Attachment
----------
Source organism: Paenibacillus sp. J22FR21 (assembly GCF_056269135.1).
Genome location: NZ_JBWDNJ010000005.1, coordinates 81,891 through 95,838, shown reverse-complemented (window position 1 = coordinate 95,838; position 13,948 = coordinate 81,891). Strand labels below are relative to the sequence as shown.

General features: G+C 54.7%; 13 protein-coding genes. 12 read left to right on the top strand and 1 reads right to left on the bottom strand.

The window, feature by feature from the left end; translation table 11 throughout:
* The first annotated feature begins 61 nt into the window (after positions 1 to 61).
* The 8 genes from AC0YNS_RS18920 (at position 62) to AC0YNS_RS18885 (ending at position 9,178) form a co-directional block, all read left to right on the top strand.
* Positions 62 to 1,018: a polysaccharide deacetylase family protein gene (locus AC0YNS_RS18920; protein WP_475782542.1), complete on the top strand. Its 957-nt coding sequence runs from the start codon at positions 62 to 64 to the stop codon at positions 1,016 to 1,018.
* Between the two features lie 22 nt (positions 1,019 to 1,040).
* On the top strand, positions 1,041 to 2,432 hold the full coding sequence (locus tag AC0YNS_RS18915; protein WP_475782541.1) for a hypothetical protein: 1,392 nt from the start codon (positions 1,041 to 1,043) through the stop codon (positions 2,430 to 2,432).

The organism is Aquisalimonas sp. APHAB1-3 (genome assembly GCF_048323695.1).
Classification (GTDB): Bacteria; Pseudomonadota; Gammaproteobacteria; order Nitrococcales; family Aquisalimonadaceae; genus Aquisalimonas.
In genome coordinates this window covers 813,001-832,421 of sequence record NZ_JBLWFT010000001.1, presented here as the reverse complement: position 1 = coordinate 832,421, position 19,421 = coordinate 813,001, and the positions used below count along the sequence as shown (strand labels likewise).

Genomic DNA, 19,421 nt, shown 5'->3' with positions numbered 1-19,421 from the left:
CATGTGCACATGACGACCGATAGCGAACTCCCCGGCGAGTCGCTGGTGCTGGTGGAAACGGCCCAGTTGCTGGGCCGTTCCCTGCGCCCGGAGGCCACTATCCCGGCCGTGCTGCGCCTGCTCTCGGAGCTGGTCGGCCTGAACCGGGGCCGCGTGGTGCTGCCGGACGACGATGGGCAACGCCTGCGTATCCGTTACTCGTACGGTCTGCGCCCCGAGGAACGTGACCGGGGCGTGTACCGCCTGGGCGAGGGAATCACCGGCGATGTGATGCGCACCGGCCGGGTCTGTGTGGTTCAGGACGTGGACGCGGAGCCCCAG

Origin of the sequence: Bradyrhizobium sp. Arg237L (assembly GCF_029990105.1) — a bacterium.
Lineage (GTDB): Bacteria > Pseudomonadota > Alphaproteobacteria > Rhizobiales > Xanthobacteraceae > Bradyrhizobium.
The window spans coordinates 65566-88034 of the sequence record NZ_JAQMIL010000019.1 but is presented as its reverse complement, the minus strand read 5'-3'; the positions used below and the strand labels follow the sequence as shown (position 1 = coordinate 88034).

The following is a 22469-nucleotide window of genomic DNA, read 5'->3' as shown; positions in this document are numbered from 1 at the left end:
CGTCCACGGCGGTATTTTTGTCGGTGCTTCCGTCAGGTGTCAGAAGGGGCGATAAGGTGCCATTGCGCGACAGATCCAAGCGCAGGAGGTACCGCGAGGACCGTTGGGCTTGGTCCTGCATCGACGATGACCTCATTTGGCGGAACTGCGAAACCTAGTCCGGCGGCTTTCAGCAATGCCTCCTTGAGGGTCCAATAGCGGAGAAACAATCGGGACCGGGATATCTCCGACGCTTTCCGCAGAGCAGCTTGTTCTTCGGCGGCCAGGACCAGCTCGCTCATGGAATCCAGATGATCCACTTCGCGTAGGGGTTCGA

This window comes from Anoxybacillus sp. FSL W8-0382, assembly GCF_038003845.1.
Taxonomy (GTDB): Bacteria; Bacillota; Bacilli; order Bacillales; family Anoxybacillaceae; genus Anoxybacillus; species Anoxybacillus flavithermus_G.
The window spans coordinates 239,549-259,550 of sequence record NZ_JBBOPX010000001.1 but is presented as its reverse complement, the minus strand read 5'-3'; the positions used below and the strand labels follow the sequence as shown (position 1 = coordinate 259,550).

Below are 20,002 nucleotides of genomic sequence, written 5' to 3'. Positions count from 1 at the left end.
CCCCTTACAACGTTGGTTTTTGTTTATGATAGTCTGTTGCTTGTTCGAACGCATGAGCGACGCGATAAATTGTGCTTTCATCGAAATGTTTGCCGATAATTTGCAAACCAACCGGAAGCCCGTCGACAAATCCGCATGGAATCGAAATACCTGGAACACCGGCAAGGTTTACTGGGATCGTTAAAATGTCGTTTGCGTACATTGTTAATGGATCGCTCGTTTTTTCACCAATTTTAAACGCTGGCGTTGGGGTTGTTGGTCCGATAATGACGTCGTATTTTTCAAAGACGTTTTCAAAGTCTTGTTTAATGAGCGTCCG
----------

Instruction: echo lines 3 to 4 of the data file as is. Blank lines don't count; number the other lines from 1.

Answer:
General features: G+C 54.7%; 13 protein-coding genes. 12 read left to right on the top strand and 1 reads right to left on the bottom strand.

The window, feature by feature from the left end; translation table 11 throughout: